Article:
How it feels to be sexually objectified by an AI

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My social feeds this week have been dominated by two hot topics: OpenAI’s newest chatbot, ChatGPT, and the viral AI avatar app Lensa. I love exploring new technology, so I gave Lensa a try.

I was hoping to get the same results as my colleagues at MIT Technology Review. The app created realistic and eye-catching avatars for them—think astronauts, warriors, and electronic music album covers.

Instead, I have a lot of nudity. Of the 100 avatars I’ve created, 16 are topless and another 14 feature me in extremely skimpy clothes and overtly sexually suggestive poses. You can Read my story here.



Lensa creates her avatar using stable diffusion, an open source AI model that generates images based on text prompts. Stable diffusion was trained on LAION-5B, a huge open source dataset that was synthesized by collecting images from the internet.

And because the internet is flooded with images of naked or unclothed women, and the photos reflect sexist, racist stereotypes, the dataset is also skewed on what types of images this.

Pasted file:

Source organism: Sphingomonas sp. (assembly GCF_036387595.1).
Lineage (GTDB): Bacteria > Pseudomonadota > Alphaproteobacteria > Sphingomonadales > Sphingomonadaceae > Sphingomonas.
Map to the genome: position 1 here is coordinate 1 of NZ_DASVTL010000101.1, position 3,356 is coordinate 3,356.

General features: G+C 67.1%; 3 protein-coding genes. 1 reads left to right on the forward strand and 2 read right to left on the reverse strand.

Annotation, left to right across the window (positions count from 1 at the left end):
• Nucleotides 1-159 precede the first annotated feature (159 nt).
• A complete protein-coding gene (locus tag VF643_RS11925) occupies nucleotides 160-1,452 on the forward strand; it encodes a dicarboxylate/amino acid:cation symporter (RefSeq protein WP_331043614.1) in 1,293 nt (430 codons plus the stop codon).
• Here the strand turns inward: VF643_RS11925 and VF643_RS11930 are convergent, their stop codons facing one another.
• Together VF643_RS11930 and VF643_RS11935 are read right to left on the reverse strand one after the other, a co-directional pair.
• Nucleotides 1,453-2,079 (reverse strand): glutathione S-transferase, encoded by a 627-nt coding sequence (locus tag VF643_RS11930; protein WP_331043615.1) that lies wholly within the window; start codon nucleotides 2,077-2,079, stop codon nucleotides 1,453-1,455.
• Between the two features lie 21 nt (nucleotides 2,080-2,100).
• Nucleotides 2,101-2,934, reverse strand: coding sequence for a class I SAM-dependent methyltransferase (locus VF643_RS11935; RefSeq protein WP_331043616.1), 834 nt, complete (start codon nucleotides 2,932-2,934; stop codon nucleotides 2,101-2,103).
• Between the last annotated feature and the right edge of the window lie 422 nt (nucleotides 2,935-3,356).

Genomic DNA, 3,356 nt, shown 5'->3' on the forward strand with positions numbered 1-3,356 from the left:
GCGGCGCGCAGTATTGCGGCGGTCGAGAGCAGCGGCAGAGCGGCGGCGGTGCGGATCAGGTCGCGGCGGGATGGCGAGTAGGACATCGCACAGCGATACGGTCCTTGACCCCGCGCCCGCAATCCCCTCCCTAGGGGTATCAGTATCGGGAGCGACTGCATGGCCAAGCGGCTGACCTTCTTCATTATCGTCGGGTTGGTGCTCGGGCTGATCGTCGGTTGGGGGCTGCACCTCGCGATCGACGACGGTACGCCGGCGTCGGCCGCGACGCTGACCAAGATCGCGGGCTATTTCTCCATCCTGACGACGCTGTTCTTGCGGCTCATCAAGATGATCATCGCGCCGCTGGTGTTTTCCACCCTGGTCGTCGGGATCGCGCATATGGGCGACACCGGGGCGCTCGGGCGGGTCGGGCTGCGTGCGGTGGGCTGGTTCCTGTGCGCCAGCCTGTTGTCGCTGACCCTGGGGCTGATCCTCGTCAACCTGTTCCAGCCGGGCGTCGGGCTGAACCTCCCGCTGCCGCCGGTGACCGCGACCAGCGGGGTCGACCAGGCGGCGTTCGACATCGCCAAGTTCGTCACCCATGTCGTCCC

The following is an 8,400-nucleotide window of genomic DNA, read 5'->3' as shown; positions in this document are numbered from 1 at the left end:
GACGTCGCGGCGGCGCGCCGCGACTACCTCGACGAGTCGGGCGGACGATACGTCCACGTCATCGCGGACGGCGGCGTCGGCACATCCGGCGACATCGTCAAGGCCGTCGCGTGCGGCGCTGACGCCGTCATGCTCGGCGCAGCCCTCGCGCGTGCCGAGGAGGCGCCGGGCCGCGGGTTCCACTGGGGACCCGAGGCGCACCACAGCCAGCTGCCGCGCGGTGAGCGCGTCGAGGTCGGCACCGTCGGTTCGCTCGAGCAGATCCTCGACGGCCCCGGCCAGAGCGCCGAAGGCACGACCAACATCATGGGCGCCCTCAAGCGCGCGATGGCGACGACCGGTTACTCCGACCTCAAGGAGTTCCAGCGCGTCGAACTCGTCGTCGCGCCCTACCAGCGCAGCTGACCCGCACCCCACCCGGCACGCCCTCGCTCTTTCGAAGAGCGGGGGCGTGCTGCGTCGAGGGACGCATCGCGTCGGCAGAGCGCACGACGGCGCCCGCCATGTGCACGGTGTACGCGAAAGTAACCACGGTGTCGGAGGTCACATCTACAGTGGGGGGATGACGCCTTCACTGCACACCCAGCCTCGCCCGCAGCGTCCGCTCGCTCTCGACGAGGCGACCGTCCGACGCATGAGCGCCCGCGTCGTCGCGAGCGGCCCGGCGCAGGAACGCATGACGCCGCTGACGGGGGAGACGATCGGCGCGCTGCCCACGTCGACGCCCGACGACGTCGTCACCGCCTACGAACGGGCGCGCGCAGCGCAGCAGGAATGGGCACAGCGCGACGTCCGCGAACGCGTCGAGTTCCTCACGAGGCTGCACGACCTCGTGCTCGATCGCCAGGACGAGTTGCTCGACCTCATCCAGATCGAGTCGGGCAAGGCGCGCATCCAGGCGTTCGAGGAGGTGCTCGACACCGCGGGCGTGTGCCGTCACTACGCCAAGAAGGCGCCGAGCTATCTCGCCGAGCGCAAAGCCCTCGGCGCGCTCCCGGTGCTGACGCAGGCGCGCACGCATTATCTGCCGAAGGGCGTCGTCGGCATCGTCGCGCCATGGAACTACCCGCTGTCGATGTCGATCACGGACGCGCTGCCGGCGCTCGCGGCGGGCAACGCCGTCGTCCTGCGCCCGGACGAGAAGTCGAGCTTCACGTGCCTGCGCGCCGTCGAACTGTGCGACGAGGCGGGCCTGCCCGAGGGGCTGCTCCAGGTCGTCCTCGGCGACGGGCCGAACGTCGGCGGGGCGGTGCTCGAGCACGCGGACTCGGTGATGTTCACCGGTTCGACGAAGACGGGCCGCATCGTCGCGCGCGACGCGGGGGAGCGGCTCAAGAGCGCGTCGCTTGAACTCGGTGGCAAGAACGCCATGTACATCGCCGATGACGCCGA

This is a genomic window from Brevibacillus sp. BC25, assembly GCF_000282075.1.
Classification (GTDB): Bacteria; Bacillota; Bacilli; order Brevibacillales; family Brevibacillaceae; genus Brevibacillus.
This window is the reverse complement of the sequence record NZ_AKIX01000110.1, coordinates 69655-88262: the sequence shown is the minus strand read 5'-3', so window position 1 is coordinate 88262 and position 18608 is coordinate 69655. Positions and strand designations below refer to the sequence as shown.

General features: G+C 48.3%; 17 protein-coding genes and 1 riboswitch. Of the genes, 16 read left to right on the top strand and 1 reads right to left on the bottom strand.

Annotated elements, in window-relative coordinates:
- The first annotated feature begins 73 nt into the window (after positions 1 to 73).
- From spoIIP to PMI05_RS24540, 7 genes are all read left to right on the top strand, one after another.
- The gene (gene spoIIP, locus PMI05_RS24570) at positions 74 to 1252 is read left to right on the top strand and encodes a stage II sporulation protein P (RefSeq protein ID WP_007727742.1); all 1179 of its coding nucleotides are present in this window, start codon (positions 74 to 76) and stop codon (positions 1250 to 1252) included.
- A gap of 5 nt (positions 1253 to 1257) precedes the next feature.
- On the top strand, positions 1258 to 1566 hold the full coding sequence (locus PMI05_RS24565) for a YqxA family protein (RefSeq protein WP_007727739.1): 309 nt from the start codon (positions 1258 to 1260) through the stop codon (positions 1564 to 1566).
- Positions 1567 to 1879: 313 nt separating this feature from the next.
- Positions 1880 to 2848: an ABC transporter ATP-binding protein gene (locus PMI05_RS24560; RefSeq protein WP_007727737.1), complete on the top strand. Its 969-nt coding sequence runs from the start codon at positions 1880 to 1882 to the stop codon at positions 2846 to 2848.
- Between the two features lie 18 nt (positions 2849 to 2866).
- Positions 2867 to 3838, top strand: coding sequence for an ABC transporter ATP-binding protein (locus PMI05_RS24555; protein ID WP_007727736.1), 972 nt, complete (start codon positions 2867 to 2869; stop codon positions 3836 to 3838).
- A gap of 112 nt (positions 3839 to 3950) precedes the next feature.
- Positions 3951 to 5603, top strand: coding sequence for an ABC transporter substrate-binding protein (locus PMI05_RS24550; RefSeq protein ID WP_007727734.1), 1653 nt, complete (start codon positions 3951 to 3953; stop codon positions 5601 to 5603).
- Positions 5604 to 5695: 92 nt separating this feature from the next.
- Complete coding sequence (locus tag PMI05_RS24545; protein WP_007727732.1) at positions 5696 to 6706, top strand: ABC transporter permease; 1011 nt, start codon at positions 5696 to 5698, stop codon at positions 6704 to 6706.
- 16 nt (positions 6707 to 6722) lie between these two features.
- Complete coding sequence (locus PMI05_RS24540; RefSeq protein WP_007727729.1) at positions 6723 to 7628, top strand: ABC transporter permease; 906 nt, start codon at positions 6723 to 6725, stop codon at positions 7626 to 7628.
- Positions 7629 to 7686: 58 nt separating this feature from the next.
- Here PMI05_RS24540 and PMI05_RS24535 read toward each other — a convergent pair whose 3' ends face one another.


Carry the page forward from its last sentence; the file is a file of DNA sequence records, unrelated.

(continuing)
As an Asian woman, I think I’ve seen it all.I was annoyed after realizing a previous date only dated Asian women. I have struggled with men who think Asian women are great housewives. I’ve heard crude comments about my genitals. I was confused with other Asian in the room.

Being sexually aroused by an AI is not what I expected, although that is not surprising. To be honest, it was severely disappointing. My colleagues and friends have the honor of being stylized as artistic representations of themselves. They are recognizable in their avatars! I did not. I have images of Asian women in general clearly modeled after cartoon or video game characters.

Interestingly, I’ve found more realistic depictions of myself when telling the app that I’m male. This could have applied a different set of prompts to the image. The difference is obvious. In the images created with the male filter, I am dressed, I look assertive and—most importantly—I can recognize myself in the photo.

“Women are associated with sexual content,while men are related to professional, career-related content in any of the key areas such as medicine, science, business, etc,” said Aylin Caliskan, assistant professor at the University of Washington , who studies bias and representation in AI systems, said.